The McSam Hotel Group Founder is McLovin the Garment District
It is obvious how much real estate professionals love limited-service hotel developer Sam Chang, the prolific developer who is behind numerous Hilton Gardens, Comfort Inns and Holiday Inn Expresses.
A number of people who have worked with the president and chief executive officer of Great Neck-based McSam Hotel Group said the same things: He’s decisive, he doesn’t get mired in minutia, he’s a handshake guy and he has the uncanny ability to retain details on more than a dozen deals in his head at the same time.
“Sam is a fantastic client to deal with as a broker,” said Robert Knakal of Massey Knakal Realty Services. “He is very fast, decisive and has the capability to do transactions of all sizes. So you never waste time with him.”
Mr. Chang is in contract to buy the industrial loft building at 338-340 West 39th Street for $22.5 million. It is adjacent to 350 West 39th Street, global digital advertising agency R/GA’s home, which the hotelier picked up for $112 million a couple of months ago. Mr. Knakal brokered both deals.
The Chinese-born Mr. Chang, who says his “Chinese is as lousy as my English,” told Commercial Observer during a recent interview that he has completed at least 60 hotels in New York City and still owns 20, has five under construction and has five more under development. He claims that he is the only person to have built hotels in all five boroughs.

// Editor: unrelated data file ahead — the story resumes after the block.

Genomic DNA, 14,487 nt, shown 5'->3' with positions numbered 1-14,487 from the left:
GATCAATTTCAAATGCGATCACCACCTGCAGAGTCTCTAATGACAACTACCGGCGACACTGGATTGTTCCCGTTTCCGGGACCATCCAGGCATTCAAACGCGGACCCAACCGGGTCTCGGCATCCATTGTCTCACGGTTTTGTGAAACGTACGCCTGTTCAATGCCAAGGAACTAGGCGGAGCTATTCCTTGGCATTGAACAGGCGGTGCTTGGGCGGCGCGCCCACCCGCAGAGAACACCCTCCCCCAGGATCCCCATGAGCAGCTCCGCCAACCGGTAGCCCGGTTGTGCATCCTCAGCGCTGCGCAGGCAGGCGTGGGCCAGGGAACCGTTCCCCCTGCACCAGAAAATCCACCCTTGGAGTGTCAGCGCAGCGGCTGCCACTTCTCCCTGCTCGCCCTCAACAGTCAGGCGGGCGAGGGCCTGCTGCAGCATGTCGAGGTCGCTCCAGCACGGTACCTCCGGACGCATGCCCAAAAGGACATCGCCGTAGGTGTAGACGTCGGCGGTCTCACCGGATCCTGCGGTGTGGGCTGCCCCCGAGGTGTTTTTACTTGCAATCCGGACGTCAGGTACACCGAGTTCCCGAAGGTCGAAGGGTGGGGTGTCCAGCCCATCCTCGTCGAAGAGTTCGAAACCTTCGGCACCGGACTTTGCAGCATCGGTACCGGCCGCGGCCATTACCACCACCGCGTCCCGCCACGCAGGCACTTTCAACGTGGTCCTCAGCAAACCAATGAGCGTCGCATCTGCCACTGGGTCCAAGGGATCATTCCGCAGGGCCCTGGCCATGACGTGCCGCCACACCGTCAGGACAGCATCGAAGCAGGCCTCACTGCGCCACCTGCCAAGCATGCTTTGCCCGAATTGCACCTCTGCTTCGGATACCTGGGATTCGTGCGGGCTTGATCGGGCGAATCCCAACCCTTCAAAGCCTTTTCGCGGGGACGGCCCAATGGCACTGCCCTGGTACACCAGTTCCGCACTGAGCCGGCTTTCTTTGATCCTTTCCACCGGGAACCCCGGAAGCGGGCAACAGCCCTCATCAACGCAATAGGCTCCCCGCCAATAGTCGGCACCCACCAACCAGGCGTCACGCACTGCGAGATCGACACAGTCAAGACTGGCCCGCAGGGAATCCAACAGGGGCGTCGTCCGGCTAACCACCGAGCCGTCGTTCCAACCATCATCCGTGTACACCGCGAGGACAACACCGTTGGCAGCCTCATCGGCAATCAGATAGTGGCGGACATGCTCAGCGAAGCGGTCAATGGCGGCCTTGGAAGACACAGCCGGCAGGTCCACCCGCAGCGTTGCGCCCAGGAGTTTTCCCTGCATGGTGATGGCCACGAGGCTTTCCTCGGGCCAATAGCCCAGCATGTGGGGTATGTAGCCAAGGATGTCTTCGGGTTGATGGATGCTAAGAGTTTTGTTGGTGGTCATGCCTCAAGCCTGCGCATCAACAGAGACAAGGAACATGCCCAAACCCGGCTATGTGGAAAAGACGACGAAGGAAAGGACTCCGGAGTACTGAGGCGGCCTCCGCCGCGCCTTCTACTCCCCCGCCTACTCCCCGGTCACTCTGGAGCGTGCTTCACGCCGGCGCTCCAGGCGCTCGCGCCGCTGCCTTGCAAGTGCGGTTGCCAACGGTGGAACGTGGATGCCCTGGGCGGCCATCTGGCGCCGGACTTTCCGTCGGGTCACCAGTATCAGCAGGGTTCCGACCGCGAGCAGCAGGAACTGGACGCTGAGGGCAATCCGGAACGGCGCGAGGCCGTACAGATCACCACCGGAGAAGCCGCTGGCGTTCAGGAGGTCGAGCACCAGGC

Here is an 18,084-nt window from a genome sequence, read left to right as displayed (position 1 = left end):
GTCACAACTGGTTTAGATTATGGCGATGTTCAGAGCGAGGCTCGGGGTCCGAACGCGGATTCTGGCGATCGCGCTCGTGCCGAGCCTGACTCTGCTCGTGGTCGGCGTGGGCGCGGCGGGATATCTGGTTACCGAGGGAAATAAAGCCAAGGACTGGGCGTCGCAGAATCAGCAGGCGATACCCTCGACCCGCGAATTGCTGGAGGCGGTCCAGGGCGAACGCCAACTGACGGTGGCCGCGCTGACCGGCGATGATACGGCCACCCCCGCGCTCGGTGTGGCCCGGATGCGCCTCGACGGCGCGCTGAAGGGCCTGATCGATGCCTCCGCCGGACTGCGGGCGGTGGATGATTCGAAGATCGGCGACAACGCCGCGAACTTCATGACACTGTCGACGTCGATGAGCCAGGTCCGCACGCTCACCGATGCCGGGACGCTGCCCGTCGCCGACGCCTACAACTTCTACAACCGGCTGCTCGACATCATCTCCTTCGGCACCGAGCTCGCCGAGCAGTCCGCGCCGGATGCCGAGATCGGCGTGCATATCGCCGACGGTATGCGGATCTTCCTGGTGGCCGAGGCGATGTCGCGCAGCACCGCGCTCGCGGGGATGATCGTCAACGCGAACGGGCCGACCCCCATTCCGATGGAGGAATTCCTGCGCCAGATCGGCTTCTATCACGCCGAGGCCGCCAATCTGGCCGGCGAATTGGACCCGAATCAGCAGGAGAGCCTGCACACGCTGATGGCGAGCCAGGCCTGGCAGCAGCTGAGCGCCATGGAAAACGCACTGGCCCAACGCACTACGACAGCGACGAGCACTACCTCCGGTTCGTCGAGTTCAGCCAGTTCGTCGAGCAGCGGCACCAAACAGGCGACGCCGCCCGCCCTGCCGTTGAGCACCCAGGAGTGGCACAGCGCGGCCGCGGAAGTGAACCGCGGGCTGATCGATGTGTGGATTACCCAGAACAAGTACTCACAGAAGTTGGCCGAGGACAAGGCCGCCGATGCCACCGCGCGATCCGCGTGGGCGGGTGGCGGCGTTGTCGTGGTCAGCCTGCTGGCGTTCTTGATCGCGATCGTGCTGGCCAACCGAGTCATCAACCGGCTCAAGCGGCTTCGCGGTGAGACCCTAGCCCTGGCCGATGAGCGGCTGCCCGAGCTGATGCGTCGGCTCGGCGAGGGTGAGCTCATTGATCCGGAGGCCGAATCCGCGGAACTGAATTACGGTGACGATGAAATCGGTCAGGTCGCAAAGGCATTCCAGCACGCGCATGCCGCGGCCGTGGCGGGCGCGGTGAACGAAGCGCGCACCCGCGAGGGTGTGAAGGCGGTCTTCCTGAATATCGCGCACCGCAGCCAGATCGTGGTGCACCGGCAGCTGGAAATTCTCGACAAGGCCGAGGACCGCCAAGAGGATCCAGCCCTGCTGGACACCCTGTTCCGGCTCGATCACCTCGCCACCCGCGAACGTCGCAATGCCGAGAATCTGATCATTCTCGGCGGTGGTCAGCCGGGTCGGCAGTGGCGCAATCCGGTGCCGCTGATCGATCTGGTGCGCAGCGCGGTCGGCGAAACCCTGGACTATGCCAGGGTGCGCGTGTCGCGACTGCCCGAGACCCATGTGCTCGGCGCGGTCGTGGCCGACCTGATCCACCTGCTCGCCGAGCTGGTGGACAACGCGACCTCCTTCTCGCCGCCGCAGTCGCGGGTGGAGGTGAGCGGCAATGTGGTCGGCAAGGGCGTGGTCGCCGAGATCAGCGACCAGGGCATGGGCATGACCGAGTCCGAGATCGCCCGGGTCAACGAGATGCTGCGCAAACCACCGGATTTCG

But Mr. Chang has had a particular affinity for the Garment District.
In August, Mr. Chang picked up 334 West 36th Street from the Postgraduate Center for Mental Health for $50.8 million. He is building a 35-story Holiday Inn at 585-587 Eighth Avenue near 39th Street. In April, he secured a roughly $25 million bridge loan to fund the acquisition of a development site at 326 West 37th Street between Eighth and Ninth Avenues.
“I can’t buy land anywhere else in New York City,” he explained. “It’s too expensive. The only place I can still buy for [hotels] is the Garment District between Eighth and Ninth Avenues because the land is still reasonable enough to buy. But not now, not [any] more. I can’t find anything anymore.”
Gene Kaufman, who has worked with Mr. Chang since the 1990s and is Mr. Chang’s architect at 326 West 37th Street, said the hotelier is at the “the forefront of hotel development in New York City. I would say that the boom in the hotel market is largely due to his perception that there was this need and that a successful product could be built successfully and be successful.”
Mr. Chang proved it could be done, Mr. Kaufman said, with the building of the tallest Holiday Inn in the world. Mr. Kaufman designed the 453-foot-tall hotel, which is at 99 Washington Street in the Financial District and recently opened. Currently Mr. Chang is a minority owner with Golden Seahorse LLC, which owns the hotel.
Alan P. Miller, a managing principal at 5Points Group, touted Mr. Chang’s ability to tackle challenging projects like shoehorning a hotel into a 25-foot-wide lot. He represented Mr. Chang in his purchase of 11 West 37th Street for $8.5 million in January.